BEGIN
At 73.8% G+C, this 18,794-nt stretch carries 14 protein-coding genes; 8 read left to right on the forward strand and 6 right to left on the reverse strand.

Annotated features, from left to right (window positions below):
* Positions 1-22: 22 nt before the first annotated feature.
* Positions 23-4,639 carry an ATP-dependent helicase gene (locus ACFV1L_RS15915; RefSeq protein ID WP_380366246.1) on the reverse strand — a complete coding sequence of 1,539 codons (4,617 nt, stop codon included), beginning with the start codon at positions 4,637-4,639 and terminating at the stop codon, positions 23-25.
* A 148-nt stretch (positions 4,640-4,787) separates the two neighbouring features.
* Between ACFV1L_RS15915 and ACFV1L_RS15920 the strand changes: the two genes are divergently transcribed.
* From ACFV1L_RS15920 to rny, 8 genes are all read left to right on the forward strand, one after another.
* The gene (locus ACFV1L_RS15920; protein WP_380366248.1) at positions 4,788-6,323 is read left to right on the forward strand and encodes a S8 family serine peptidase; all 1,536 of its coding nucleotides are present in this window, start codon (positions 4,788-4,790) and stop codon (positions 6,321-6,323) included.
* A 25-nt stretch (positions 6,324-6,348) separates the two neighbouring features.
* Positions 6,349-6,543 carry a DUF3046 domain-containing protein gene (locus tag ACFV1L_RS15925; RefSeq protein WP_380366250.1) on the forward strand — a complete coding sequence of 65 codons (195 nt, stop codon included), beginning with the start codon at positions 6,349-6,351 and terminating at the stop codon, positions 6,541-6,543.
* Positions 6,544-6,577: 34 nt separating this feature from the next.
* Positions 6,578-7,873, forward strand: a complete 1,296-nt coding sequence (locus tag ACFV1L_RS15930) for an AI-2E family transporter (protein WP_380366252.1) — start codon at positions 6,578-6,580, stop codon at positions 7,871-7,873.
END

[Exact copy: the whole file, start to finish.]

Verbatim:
At 73.8% G+C, this 18,794-nt stretch carries 14 protein-coding genes; 8 read left to right on the forward strand and 6 right to left on the reverse strand.

Annotated features, from left to right (window positions below):
* Positions 1-22: 22 nt before the first annotated feature.
* Positions 23-4,639 carry an ATP-dependent helicase gene (locus ACFV1L_RS15915; RefSeq protein ID WP_380366246.1) on the reverse strand — a complete coding sequence of 1,539 codons (4,617 nt, stop codon included), beginning with the start codon at positions 4,637-4,639 and terminating at the stop codon, positions 23-25.
* A 148-nt stretch (positions 4,640-4,787) separates the two neighbouring features.
* Between ACFV1L_RS15915 and ACFV1L_RS15920 the strand changes: the two genes are divergently transcribed.
* From ACFV1L_RS15920 to rny, 8 genes are all read left to right on the forward strand, one after another.
* The gene (locus ACFV1L_RS15920; protein WP_380366248.1) at positions 4,788-6,323 is read left to right on the forward strand and encodes a S8 family serine peptidase; all 1,536 of its coding nucleotides are present in this window, start codon (positions 4,788-4,790) and stop codon (positions 6,321-6,323) included.
* A 25-nt stretch (positions 6,324-6,348) separates the two neighbouring features.
* Positions 6,349-6,543 carry a DUF3046 domain-containing protein gene (locus tag ACFV1L_RS15925; RefSeq protein WP_380366250.1) on the forward strand — a complete coding sequence of 65 codons (195 nt, stop codon included), beginning with the start codon at positions 6,349-6,351 and terminating at the stop codon, positions 6,541-6,543.
* Positions 6,544-6,577: 34 nt separating this feature from the next.
* Positions 6,578-7,873, forward strand: a complete 1,296-nt coding sequence (locus tag ACFV1L_RS15930) for an AI-2E family transporter (protein WP_380366252.1) — start codon at positions 6,578-6,580, stop codon at positions 7,871-7,873.